It is certainly encouraging to read an article on Brexit without hyperbole. However I didn't think I would ever read an article by David James which included the clause: "Its (Britain's) exit will have only an economic effect". I think David has gone too far on the side of understatement. I have received emails from Scotland and Ireland whose authors see Brexit having much more than an economic effect.
Uncle Pat | 28 June 2016


The "Euro" is a disaster and a rouse to make Germany rich at the expense of the rest of Europe; rather like the War-aims of the German government in 1914! But the UK was outside of all that, and seems to be exiting for all the wrong reasons, mainly of xenophobia. Hopefully some good will come out of it, in terms of EU reform, but there seems to be only pain in it for the Brits.
Eugene | 28 June 2016


The Brits must now show what they are made of. Stand tall together, and get on with it, or surrender to the hyperbole of the losers who fear for a not inevitable chaotic transition. Stay calm and carry on!
Kay Bushnell | 28 June 2016


Incisive and on the ball once again, David. My main connection with the UK is with family and friends in England. England, will, I think, be fine in the mid to long term. Some prognosticators of doom from Brexit - such as George Osborne - have changed their tune. Will the UK break up? If the Scots want to go their own way and Northern Ireland unites with Eire, I have no problem, as long as they take their shares of the national debt with them. I think many Brits were not keen on the infringements of the unelected bureaucrats of Brussels on their traditional liberties and freedoms.
Edward Fido | 28 June 2016


Please, this xenophobia towards Germans has to stop. Harking back to long ago wars to explain economic conditions today is no less racist in its intent than the ignorant and hideous claims made about Jewish financiers in the Thirties. Moreover, why should ordinary German workers who have to work till they are sixty pay taxes for those Greek citizens who manage to avoid their tax responsibilities and retire by the age of fifty? Of course, this does not refer to all Greeks, just as German bankers are not necessarily representative of ordinary Germans either.
Monica | 28 June 2016


A very helpful account, thank you, David. I think the effect on the United Kingdom will be more than economic, however. Northern Ireland, Wales and Scotland have been flexing their democratic muscles for some time; England is beginning to do the same. Whether Brexit is misguided or not, it may well be that the countries of Great Britain decide to go their own way. (Bands of Armstrongs and Charltons raiding along the Border again)?
Joan Seymour | 28 June 2016


David James is correct to say that the EU, “is run for the banks and powerful corporations”, to which I would add, and the gargantuan anti-democratic Eurocrat bureaucracy. It is no secret that multinationals poured millions into the Remain campaign. This established cartel of multinationals keeps out competition and innovation. One Remain campaigner, Lord Rose, lamented that in the event of Brexit, wages for low skilled workers would rise. This closed-shop EU is the only shrinking trade bloc in the world. In 1973 the EU comprised some 36% of the world’s economy, but last year that was down to 17%. 10 years ago the EU took 55% of British exports, but last year it took only 45%. Yet Britain is tied to this shrinking trade bloc that prohibits members from pursuing their own trade deals. While there may be some short-term pain for Britain, freed from the shackles of the EU, there will undoubtedly be long-term success.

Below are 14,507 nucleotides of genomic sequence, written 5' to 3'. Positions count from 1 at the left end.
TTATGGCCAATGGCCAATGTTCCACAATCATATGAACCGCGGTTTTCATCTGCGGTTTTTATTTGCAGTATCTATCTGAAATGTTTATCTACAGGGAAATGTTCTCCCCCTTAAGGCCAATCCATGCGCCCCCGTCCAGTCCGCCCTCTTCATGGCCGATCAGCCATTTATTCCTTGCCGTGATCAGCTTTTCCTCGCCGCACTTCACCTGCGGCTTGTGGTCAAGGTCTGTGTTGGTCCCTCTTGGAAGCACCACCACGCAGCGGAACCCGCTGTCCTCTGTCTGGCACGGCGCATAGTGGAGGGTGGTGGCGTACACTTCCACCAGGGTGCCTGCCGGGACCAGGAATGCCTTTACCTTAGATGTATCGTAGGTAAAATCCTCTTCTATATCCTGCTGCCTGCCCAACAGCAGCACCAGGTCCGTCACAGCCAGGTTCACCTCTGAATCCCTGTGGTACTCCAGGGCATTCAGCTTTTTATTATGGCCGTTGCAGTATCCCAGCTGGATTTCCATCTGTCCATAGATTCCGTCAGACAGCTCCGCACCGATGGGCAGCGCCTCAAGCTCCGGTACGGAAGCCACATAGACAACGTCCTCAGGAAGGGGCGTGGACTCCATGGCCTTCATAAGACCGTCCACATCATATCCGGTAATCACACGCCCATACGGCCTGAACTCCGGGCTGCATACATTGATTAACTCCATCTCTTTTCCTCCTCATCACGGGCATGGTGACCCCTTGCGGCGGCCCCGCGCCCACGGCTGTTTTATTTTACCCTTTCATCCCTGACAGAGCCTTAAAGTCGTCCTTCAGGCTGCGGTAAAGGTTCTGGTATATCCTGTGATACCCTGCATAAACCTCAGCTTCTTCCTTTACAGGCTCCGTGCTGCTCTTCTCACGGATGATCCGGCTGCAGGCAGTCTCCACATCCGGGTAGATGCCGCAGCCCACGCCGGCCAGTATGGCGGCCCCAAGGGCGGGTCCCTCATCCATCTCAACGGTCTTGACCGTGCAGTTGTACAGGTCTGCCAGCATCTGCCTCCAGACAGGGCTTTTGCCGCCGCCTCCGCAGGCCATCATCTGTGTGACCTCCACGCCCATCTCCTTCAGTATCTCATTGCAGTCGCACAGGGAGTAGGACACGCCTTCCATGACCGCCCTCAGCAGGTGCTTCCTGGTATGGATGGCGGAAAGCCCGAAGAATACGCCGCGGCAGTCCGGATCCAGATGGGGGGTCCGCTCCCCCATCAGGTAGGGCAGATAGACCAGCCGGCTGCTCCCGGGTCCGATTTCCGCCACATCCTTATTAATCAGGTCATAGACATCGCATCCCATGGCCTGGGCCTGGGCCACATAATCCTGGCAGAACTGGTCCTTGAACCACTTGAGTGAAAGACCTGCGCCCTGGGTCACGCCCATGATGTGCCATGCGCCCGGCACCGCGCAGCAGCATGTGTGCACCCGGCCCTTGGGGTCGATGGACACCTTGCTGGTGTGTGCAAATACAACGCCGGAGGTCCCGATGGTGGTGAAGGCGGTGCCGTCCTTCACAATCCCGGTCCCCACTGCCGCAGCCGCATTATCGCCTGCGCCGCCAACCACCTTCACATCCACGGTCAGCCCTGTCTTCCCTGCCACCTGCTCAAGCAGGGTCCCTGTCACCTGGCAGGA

Ross Howard | 28 June 2016


So is it panning out that two oxymoronic labels are unravelling? Great Britain and United Kingdom.
Michael D. Breen | 29 June 2016


Boris Johnson won't succeed David Cameron as PM. Teresa May will do that. The English establishment members, (those with the 'received pronunciation' and concentrated wealth). are clever and cunning. They will 'prove' that the 'Brexit' vote is not legally binding. The establishment gets what it wants. Prime Minister Cameron promised the referendum, in order to win the last general election. That worked, but back-fired with the successful "Leave" vote. If the establishment doesn't want Britain to leave the EU, then the "Leavers" won't get it.
Claude Rigney | 29 June 2016


Excellent comments, Ross Howard, and on a rare occasion I heartily agree with David James on many points. I love that Leave meme going around with Columbo scratching his head, asking "So let me get this straight: You pay £8.5 billion a year to be in a club that tells you where to fish, what to farm, who you can let into your country and about 40,000 other things, all so you can be inside its trade barriers which make the world's goods 8% more expensive, and you're debating whether to leave it or not??"
HH | 29 June 2016


Extremely interesting and makes more sense than that which I read in the U.K. media!
Mrs. E. Christe | 01 July 2016


"Calls for the EU to 'reform' are almost certainly fanciful. It is run for the banks and powerful corporations. " You mean unlike the Conservative government? The only difference is in it's masters. Murdoch was all for Brexit. Makes it easier for him. The only problem will be that there will be no EU to blame for what ails the Brits. But I am sure they will keep on doing so. The truth is malleable
Andre | 18 July 2016


Great article! Very refreshing for a change. It seems as though you are apart from the "establishment" of the media servants to the large corporations and banks. Thank-you!
Michael | 12 August 2016